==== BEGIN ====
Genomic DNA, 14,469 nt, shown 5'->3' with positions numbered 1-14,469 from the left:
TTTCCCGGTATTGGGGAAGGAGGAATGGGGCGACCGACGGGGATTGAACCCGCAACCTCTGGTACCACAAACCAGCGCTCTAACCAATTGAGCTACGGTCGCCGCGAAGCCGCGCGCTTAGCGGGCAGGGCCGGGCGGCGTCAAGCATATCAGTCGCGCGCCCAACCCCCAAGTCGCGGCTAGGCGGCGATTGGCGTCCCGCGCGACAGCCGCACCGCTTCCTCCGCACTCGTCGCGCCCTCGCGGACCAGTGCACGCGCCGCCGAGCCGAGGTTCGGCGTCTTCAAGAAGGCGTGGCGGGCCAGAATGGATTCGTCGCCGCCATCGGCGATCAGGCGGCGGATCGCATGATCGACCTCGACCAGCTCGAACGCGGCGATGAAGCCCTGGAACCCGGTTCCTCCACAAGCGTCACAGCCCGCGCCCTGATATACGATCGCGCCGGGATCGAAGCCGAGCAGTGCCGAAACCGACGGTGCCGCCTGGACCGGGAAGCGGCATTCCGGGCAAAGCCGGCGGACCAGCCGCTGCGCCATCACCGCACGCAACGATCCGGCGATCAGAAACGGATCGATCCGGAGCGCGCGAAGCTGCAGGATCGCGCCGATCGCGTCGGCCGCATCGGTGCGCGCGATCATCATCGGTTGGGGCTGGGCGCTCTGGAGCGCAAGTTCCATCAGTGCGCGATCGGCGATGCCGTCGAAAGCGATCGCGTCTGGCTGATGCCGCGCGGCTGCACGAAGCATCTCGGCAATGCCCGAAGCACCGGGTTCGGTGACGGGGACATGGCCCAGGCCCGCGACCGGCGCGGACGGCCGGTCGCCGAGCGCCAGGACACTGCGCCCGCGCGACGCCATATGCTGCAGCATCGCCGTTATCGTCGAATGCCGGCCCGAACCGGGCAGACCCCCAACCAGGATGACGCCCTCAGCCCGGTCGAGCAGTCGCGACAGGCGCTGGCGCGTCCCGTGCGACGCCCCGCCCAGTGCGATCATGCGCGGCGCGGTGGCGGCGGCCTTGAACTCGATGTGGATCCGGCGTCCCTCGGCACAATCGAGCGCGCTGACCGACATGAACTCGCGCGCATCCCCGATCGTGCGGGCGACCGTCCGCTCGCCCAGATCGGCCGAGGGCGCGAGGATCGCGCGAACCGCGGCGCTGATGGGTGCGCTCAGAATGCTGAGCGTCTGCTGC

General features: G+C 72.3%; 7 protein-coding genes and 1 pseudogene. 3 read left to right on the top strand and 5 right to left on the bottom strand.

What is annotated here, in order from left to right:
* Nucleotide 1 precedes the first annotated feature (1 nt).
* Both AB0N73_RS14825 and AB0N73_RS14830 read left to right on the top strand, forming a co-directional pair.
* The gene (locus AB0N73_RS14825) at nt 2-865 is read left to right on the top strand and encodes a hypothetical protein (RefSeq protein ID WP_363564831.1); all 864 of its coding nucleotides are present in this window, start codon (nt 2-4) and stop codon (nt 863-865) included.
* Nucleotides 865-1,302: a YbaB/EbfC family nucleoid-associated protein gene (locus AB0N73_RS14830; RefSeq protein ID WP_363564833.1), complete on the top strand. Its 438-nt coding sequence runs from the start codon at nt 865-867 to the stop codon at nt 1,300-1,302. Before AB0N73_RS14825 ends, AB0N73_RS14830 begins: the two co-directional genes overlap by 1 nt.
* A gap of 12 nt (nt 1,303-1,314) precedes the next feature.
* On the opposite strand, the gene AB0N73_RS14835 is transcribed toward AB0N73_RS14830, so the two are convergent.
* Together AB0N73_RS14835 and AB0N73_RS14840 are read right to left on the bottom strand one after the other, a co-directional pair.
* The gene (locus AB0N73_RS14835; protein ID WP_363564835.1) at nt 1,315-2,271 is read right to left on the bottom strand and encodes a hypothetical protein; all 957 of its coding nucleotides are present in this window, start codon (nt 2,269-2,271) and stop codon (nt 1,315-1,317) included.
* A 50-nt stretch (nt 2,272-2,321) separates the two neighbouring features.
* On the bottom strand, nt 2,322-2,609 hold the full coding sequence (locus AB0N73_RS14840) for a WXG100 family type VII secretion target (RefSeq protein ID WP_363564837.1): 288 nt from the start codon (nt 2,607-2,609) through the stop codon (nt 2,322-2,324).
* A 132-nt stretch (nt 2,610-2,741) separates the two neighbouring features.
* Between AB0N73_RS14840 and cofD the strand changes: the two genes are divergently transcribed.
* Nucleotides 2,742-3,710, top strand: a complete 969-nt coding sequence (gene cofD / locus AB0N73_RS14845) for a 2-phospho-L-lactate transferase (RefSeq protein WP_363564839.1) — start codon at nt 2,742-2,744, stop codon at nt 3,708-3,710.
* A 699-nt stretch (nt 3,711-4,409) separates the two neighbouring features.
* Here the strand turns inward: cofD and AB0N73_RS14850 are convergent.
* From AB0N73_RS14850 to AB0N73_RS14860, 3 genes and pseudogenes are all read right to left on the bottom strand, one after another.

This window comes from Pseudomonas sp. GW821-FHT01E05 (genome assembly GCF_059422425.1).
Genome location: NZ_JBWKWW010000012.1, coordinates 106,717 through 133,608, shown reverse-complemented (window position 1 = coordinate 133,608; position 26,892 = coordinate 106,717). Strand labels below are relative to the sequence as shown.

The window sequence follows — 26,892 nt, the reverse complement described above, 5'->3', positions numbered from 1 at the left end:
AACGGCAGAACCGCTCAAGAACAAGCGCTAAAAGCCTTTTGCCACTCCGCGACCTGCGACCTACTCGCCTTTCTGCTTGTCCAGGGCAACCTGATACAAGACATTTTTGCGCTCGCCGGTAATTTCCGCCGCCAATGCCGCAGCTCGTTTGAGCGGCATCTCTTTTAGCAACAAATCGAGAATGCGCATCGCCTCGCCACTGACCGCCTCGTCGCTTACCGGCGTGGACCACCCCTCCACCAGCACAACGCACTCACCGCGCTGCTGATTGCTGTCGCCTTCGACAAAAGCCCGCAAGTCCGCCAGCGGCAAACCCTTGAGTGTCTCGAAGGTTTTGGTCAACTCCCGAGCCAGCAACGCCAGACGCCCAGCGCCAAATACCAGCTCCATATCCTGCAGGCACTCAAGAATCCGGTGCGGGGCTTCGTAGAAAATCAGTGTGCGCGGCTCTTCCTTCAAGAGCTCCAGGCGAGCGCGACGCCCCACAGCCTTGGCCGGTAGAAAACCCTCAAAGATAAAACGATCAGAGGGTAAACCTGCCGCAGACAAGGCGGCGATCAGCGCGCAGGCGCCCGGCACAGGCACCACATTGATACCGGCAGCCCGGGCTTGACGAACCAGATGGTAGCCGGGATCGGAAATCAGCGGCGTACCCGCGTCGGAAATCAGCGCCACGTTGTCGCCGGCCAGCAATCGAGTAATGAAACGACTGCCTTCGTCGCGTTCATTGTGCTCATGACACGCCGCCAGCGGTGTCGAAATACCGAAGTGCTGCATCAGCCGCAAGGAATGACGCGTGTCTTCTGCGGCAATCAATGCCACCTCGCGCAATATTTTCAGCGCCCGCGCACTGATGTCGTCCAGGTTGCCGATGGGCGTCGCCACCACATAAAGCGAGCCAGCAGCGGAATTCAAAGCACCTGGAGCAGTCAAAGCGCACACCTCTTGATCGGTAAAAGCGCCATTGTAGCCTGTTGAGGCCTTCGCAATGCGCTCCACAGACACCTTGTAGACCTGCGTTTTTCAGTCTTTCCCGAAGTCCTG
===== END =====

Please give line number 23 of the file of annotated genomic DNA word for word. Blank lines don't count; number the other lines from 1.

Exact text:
The window sequence follows — 26,892 nt, the reverse complement described above, 5'->3', positions numbered from 1 at the left end: